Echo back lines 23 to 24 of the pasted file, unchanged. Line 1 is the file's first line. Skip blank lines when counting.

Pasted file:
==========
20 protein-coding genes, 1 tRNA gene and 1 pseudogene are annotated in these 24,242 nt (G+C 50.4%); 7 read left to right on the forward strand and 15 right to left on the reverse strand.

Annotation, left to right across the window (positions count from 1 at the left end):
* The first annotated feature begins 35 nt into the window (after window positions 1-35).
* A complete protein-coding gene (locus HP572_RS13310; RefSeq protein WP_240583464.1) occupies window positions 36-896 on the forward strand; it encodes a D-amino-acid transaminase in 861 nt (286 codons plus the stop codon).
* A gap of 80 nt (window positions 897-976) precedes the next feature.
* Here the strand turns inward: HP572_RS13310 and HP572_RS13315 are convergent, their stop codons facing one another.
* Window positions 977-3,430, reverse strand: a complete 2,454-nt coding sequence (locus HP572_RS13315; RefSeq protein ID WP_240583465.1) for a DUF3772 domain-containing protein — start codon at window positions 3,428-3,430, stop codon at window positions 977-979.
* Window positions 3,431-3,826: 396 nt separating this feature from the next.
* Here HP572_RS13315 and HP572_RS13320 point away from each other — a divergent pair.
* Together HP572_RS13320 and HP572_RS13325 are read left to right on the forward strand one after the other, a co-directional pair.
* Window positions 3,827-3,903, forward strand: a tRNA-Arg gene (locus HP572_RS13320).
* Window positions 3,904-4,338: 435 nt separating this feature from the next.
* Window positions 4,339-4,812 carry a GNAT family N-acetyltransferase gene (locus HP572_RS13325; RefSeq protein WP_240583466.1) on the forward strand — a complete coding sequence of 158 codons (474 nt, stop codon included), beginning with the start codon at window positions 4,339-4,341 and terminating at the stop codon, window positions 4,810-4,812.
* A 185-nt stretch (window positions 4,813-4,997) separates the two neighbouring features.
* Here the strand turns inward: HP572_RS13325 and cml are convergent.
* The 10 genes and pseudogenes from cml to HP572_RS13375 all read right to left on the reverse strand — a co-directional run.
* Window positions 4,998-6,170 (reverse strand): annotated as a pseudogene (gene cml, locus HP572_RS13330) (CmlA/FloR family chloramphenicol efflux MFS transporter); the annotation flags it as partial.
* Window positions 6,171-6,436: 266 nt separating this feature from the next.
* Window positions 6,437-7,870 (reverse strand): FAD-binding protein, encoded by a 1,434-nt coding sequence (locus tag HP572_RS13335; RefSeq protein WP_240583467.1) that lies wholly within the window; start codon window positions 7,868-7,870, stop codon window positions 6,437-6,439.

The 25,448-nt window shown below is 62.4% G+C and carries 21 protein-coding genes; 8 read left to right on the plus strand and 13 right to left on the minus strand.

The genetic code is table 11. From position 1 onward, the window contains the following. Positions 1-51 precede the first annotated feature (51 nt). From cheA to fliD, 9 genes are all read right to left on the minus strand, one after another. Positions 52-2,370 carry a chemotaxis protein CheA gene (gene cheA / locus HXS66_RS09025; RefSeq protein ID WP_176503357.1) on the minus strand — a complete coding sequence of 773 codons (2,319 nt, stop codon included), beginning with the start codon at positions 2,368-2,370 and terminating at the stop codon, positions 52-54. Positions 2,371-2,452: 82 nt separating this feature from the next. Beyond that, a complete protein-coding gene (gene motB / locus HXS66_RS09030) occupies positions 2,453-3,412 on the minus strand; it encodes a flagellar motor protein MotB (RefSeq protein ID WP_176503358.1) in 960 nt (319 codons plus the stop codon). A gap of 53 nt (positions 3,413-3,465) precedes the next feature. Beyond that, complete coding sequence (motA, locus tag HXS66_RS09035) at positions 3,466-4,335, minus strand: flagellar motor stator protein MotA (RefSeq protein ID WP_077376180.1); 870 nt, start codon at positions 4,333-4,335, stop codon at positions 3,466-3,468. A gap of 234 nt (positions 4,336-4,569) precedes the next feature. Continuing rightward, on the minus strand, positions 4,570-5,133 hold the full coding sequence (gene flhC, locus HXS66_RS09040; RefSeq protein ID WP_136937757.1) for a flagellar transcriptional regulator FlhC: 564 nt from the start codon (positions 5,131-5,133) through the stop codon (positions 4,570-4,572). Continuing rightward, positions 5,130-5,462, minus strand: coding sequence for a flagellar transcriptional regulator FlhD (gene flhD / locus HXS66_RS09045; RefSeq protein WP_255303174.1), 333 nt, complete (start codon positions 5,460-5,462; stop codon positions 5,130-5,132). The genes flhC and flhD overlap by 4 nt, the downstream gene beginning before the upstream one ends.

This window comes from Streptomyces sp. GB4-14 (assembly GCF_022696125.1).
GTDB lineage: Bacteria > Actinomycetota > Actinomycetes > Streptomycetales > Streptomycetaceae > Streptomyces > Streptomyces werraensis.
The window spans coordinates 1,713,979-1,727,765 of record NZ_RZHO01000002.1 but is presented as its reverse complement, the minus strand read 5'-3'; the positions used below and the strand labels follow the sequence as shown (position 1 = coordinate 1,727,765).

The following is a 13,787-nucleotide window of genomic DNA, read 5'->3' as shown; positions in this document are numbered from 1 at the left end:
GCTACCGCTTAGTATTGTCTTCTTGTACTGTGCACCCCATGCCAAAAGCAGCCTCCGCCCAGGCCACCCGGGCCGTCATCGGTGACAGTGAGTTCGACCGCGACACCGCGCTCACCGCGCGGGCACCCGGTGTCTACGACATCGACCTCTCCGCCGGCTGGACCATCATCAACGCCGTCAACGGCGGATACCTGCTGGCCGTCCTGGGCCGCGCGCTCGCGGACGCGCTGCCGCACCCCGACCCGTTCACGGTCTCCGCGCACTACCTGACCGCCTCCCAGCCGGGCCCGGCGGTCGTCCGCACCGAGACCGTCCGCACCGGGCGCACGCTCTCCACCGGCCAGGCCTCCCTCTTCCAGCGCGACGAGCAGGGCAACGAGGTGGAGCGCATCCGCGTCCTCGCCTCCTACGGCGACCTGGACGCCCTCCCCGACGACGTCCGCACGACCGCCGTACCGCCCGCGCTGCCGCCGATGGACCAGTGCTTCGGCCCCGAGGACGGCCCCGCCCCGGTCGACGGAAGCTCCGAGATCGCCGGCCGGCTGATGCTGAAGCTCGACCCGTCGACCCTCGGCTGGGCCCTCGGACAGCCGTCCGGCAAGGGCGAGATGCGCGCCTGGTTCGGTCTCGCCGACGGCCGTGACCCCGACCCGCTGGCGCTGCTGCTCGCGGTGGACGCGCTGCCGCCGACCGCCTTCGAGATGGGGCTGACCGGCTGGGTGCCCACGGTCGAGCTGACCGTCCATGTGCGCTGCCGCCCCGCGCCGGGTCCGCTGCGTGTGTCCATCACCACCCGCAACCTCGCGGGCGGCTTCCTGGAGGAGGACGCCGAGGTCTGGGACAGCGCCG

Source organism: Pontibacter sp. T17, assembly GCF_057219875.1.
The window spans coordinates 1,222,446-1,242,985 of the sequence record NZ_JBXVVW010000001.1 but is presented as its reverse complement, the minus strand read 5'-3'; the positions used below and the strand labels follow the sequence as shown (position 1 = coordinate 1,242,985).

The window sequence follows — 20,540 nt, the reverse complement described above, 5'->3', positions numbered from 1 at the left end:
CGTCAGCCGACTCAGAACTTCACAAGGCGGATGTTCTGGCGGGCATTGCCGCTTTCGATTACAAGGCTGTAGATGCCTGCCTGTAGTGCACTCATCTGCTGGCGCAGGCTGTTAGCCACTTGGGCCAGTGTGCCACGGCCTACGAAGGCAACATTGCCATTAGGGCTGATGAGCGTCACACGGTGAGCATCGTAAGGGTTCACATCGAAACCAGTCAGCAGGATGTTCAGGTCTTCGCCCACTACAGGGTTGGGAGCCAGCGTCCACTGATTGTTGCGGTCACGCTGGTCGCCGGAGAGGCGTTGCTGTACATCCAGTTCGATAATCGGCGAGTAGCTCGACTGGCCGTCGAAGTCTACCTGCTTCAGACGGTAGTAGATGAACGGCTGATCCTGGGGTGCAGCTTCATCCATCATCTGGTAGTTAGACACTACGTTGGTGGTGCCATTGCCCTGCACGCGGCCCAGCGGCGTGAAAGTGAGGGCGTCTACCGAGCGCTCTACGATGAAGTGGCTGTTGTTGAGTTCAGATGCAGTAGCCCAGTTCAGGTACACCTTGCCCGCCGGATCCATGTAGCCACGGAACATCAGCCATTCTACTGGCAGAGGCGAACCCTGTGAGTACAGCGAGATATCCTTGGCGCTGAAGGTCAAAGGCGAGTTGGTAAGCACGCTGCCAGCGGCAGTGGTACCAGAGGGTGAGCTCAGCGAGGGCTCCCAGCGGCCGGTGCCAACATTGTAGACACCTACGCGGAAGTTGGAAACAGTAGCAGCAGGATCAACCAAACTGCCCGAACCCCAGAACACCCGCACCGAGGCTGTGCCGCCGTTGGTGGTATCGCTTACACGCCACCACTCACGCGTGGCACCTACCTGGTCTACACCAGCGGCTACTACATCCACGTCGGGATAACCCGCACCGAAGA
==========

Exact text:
GTDB lineage: Bacteria > Actinomycetota > Actinomycetes > Streptomycetales > Streptomycetaceae > Streptomyces > Streptomyces werraensis.
The window spans coordinates 1,713,979-1,727,765 of record NZ_RZHO01000002.1 but is presented as its reverse complement, the minus strand read 5'-3'; the positions used below and the strand labels follow the sequence as shown (position 1 = coordinate 1,727,765).